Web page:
Mar. 31, 2008 – A $315 solution to your most glaring problems

It was a standing room-only crowd. I’m guessing a couple hundred, with perhaps a dozen or more people standing in the aisles.
They had pressed into a second-floor room at the Duke Energy Convention Center in Cincinnati to discuss something much less exciting than a new, chromed-out chopper. In fact, truth be told, it was a downer of a topic: How to survive in a struggling market. The V-twin custom market has mightily struggled during the past two years in an environment with two horrendous flaws: too much inventory and too little consumer buying.
What followed in the next hour or so was a lively discussion among members of an industry panel and the couple hundred audience members. Nearly a month after that assembly, one point brought up by an audience member sticks out as perhaps the most important part of that entire 60 minutes.
And it was so simple.
A custom V-twin dealer, whose name I was unable to obtain, said she had increased store traffic by merely placing a picnic table outside her store with a “welcome bikers” sign near it. Simple, right? Almost comically so. But the results are nothing to laugh at. The dealer said she routinely has bikers, who in the past would have just driven past the store, stop by simply because they know it as a convenient rest area.
In our industry, and really any other retail-driven business climate, it’s the simple things. Let the politicians come to terms with the economy, let’s wrestle with getting the simple things right.
And I have a simple answer to solve your most simple, glaring problems. But first, a couple of horrific real-life stories to drive this point home.
At Dealer Expo this year I had several discussions with e-commerce companies about how often dealers are able to turn online leads into actual new unit sales. One of the biggest reasons why that percentage is so low: Dealership sales personnel don’t call back all the potential leads.
Another simply disturbing real-life story: I made a late-morning visit earlier this year to a dealership that had made the effort to have a fresh pot of coffee available to consumers. For the crisp late winter morning, it was the perfect touch. Just one problem: no coffee cups.
Cups and calls both fall under the simple category, a category that becomes so much more crucial in this economic time. What to do about these deficiencies?
Simple. Hire a part-time person at minimum wage and have them complete a simple list of to-dos in your store. This would be my initial list:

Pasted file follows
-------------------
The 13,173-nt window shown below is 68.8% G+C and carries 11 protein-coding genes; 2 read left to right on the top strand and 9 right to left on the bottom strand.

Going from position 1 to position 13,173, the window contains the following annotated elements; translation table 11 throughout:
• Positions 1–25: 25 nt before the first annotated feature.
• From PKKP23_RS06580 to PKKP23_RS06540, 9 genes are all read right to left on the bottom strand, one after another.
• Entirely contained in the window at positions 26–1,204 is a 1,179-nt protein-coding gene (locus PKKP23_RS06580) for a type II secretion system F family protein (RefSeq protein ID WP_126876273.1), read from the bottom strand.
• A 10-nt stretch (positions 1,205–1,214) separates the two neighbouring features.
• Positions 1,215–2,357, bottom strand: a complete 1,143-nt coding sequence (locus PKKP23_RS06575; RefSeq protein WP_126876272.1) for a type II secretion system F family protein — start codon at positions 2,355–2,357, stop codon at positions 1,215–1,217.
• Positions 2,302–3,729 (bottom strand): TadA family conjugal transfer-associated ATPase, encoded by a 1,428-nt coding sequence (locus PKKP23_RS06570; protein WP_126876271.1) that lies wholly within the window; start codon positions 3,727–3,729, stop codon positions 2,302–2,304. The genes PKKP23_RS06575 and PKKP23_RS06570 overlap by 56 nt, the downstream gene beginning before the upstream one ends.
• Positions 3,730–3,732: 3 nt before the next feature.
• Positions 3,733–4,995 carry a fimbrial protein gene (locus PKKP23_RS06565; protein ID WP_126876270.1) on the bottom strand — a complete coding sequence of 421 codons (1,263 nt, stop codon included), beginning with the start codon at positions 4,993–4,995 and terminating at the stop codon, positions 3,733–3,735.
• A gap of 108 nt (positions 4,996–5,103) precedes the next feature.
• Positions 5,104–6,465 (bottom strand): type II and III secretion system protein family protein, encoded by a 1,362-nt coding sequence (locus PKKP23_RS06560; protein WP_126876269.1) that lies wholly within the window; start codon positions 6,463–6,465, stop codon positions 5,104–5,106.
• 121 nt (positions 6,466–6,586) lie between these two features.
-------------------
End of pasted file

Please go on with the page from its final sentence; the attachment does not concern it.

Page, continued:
• Check to make sure the coffee is freshly brewed and there’s enough cups, cream and sugar;
  • Check to make sure the bathrooms are clean every hour;
  • Check the light bulbs on the retail showroom and empty the trash daily;
  • Constantly monitor the PG&A department, ensuring jackets and helmets are turned the right way and the POP material is clearly displayed;
  • Answer all incoming e-mail, even if it’s simply a note that says, “We’ve received your question and are currently looking for the answer, and thanks so much for asking.” Something more personal would even be better.
    Surely, your own “Simply Important Things To Do List” will be much longer.
    How do you pay for this additional position since your sales probably are down or flat vs. last year and you don’t want to add expenses now? Keep it simple.
    Hire the part-timer at four hours a day for the three busiest days of the week. At $6.50 an hour, that would be roughly $315 per month. If you wish, have this part-timer collect at least 20 e-mails per day from in-store consumers and then make this personnel expense part of your marketing budget. After a month, the part-timer should have collected more than 200 e-mail addresses, which could serve as the start of a handy online database for future, in-house marketing.
    Simple, right?
    The only glitch in this plan: I haven’t figured out a simple name for this position. Simpleman rather than salesman? Simple tech, rather than service tech? Or for those who prefer acronyms, DOES (Director of Everything Simple)?
    Regardless, keep it simple, and it likely will turn out to be one of your most memorable moves this spring.

    Neil Pascale is editor-in-chief of Powersports Business. He can be reached at psb

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